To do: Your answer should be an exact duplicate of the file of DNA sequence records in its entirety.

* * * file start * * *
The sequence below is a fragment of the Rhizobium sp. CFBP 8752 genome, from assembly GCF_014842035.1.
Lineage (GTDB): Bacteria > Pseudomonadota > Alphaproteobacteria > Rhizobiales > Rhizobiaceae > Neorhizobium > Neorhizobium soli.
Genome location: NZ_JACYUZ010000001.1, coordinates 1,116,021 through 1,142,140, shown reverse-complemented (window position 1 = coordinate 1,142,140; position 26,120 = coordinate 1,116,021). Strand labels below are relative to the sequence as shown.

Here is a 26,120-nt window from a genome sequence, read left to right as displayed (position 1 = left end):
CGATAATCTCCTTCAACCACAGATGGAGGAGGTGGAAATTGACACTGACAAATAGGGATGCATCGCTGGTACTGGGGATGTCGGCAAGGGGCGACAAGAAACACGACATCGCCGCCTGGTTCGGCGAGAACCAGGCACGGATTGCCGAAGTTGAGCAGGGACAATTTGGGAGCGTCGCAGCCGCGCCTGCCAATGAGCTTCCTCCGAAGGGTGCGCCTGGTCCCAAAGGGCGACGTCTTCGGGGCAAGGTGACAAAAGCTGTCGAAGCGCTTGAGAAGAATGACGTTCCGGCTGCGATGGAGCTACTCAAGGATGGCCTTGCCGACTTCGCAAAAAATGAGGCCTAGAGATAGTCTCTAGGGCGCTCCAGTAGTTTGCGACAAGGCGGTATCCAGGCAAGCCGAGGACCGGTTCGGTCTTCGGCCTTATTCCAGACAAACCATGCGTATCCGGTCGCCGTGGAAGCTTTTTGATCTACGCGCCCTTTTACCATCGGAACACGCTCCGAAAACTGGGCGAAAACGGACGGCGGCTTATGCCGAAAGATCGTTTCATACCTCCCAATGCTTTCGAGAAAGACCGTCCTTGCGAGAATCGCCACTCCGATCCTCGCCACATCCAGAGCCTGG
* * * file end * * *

The sequence below is a fragment of the Rhizobium sp. CFBP 8752 genome, from assembly GCF_014842035.1.
Lineage (GTDB): Bacteria > Pseudomonadota > Alphaproteobacteria > Rhizobiales > Rhizobiaceae > Neorhizobium > Neorhizobium soli.
Genome location: NZ_JACYUZ010000001.1, coordinates 1,116,021 through 1,142,140, shown reverse-complemented (window position 1 = coordinate 1,142,140; position 26,120 = coordinate 1,116,021). Strand labels below are relative to the sequence as shown.

Here is a 26,120-nt window from a genome sequence, read left to right as displayed (position 1 = left end):
CGATAATCTCCTTCAACCACAGATGGAGGAGGTGGAAATTGACACTGACAAATAGGGATGCATCGCTGGTACTGGGGATGTCGGCAAGGGGCGACAAGAAACACGACATCGCCGCCTGGTTCGGCGAGAACCAGGCACGGATTGCCGAAGTTGAGCAGGGACAATTTGGGAGCGTCGCAGCCGCGCCTGCCAATGAGCTTCCTCCGAAGGGTGCGCCTGGTCCCAAAGGGCGACGTCTTCGGGGCAAGGTGACAAAAGCTGTCGAAGCGCTTGAGAAGAATGACGTTCCGGCTGCGATGGAGCTACTCAAGGATGGCCTTGCCGACTTCGCAAAAAATGAGGCCTAGAGATAGTCTCTAGGGCGCTCCAGTAGTTTGCGACAAGGCGGTATCCAGGCAAGCCGAGGACCGGTTCGGTCTTCGGCCTTATTCCAGACAAACCATGCGTATCCGGTCGCCGTGGAAGCTTTTTGATCTACGCGCCCTTTTACCATCGGAACACGCTCCGAAAACTGGGCGAAAACGGACGGCGGCTTATGCCGAAAGATCGTTTCATACCTCCCAATGCTTTCGAGAAAGACCGTCCTTGCGAGAATCGCCACTCCGATCCTCGCCACATCCAGAGCCTGG